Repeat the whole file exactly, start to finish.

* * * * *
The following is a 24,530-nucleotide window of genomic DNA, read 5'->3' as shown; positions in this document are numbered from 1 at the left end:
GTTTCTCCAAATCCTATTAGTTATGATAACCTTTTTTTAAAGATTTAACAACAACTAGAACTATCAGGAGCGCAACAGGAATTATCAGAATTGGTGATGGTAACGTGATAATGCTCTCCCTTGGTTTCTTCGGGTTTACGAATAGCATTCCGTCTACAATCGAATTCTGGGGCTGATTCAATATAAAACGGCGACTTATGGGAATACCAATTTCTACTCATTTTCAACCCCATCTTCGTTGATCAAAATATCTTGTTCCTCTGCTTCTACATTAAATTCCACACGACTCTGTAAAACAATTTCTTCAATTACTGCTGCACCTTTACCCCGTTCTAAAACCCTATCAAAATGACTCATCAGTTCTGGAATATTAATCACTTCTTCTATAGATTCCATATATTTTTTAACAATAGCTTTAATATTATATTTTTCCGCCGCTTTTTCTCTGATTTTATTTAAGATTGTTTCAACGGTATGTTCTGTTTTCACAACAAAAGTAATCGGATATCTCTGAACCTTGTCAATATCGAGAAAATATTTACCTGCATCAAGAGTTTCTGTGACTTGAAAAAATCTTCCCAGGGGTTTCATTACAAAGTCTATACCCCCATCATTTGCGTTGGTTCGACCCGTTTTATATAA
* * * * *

The following is a 24,530-nucleotide window of genomic DNA, read 5'->3' as shown; positions in this document are numbered from 1 at the left end:
GTTTCTCCAAATCCTATTAGTTATGATAACCTTTTTTTAAAGATTTAACAACAACTAGAACTATCAGGAGCGCAACAGGAATTATCAGAATTGGTGATGGTAACGTGATAATGCTCTCCCTTGGTTTCTTCGGGTTTACGAATAGCATTCCGTCTACAATCGAATTCTGGGGCTGATTCAATATAAAACGGCGACTTATGGGAATACCAATTTCTACTCATTTTCAACCCCATCTTCGTTGATCAAAATATCTTGTTCCTCTGCTTCTACATTAAATTCCACACGACTCTGTAAAACAATTTCTTCAATTACTGCTGCACCTTTACCCCGTTCTAAAACCCTATCAAAATGACTCATCAGTTCTGGAATATTAATCACTTCTTCTATAGATTCCATATATTTTTTAACAATAGCTTTAATATTATATTTTTCCGCCGCTTTTTCTCTGATTTTATTTAAGATTGTTTCAACGGTATGTTCTGTTTTCACAACAAAAGTAATCGGATATCTCTGAACCTTGTCAATATCGAGAAAATATTTACCTGCATCAAGAGTTTCTGTGACTTGAAAAAATCTTCCCAGGGGTTTCATTACAAAGTCTATACCCCCATCATTTGCGTTGGTTCGACCCGTTTTATATAA